Moving on from my few complaints there are other parts of the film that go a long way in compensating for the areas in which it stumbles. The parts of the film were Riddick is forced to become "survival man" are very memorable and entertaining. Vin Diesel effortlessly slides back into the role like he never stopped playing Riddick during the nine year interval between this film and the last one. The scenes featuring Riddick "Ghosting" the arrogant and overconfident mercenaries who start out falsley assume they have the upper hand are definately a highlight and there is also a scene were some characters are faced with the dilemma of whether are not to open a safe that may be primed to explode that comes off as genuinely suspensful. I also thought the CG in this movie looked pretty impressive. The world looks rugged and arid and the creatures look menacing and creepy. One can definatlely tell that they were able to funnel a lot more of their budget into good looking effects by setting the story on a smaller scale.
Though not as solid a film as "Pitch Black," "Riddick" is definately a fun and unapelogetically violent venture that benefits from its smaller scope and well deserved R rating. I truly hope the film yields a positive enough response to re-energizing the franchise so I do not have to see the next one when I am pushing middle age.
Sunday, June 16, 2013
One of my earliest memories of Superman was when I was very young and my parents and grandparents took me to a show one afternoon at the Ringling Bros. Barnemum Bailey Circus. One of the performances featured a man being shot out of a cannon. Pretty standard faire for a big top performance, except when the cannon boomed the figure that jettisoned from the barrell was no longer the same performer but rather an amazing being with an electric blue costume, scarlett cape, and a big letter S emblazoned boldly across his chest. I couldn't believe it. It was Superman.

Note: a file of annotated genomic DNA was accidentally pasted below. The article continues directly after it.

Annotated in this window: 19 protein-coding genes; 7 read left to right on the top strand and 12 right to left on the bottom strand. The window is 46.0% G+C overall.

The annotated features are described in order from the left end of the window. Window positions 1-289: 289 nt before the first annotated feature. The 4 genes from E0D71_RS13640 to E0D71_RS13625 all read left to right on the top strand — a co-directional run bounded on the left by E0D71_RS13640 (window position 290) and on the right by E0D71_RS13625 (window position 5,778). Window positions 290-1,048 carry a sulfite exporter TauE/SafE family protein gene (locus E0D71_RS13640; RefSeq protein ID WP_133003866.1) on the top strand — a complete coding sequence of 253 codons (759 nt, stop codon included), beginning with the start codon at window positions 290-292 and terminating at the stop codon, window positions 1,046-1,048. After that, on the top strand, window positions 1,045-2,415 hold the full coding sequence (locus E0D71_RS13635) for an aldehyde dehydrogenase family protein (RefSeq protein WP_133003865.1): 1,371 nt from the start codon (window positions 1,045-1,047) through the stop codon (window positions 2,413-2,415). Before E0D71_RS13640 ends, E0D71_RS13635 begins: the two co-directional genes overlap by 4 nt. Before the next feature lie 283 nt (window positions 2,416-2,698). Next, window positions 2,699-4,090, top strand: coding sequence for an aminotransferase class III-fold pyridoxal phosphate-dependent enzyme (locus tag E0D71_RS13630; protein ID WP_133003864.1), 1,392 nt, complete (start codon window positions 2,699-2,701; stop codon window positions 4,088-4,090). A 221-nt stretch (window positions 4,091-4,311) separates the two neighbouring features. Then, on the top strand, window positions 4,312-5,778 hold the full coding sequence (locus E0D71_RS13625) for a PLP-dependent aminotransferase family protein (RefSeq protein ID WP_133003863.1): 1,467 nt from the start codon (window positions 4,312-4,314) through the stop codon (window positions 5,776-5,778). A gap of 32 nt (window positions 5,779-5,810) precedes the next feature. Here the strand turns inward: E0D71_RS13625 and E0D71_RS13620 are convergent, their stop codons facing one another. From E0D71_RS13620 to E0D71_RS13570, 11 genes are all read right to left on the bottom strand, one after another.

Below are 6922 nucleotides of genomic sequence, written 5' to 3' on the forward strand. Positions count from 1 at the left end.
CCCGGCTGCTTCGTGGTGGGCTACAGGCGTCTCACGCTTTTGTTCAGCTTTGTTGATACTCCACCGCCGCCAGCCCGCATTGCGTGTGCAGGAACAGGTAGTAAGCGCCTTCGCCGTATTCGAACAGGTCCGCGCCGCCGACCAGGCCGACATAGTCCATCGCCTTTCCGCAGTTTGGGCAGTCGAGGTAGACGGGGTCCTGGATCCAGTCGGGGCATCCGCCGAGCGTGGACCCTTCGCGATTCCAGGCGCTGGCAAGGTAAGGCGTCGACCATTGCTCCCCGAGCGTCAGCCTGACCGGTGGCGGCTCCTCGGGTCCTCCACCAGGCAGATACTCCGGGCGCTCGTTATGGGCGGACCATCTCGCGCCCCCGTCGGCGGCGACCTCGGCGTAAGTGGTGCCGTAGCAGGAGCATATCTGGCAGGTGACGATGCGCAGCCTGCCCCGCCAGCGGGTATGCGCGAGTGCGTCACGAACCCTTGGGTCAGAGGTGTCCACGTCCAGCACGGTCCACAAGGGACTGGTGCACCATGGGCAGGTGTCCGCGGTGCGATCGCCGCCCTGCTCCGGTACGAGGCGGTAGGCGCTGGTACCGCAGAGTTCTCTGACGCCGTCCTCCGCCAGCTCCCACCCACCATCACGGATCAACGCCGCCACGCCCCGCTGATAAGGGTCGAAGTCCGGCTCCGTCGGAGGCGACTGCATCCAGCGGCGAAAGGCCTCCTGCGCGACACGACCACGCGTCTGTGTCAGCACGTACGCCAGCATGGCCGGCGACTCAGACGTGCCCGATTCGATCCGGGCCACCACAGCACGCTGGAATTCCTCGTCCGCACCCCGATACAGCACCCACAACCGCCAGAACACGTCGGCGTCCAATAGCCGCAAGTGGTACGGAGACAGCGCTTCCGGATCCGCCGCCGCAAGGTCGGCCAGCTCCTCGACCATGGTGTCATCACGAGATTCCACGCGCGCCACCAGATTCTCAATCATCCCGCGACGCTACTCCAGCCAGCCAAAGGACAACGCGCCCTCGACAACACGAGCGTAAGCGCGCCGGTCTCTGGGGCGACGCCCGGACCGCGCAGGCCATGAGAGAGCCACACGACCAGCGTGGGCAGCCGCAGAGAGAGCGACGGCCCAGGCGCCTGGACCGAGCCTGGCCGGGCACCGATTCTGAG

Years went by and nothing outside of the characters monthly adventures in the pages of DC Comics could ever quite recapture the feelings of awe and wonder I experienced at witnessing the first and greatest superhero of all time fly out of a cannon as a child. As charismatic and memorable as Christopher Reeve's performance was, the Donner films, stymied by the technology or lack thereof of the late 70's, did not do it. The WB show, Smallville, with its modest t.v. production values and amped up teen melodrama did not do it. 'Superman Returns,' a romantic love letter to the Reeve and Donner incarnation of the character that failed to take flight due to its backwards focus and lackluster, washed out feel did not do it. No, nothing in Superman's live action history had ever truly suceeded in evoking that same feeling of amazement and wonder I felt all those years ago at a circus in Sarasota Florida. Not Until now. Not until 'Man of Steel.'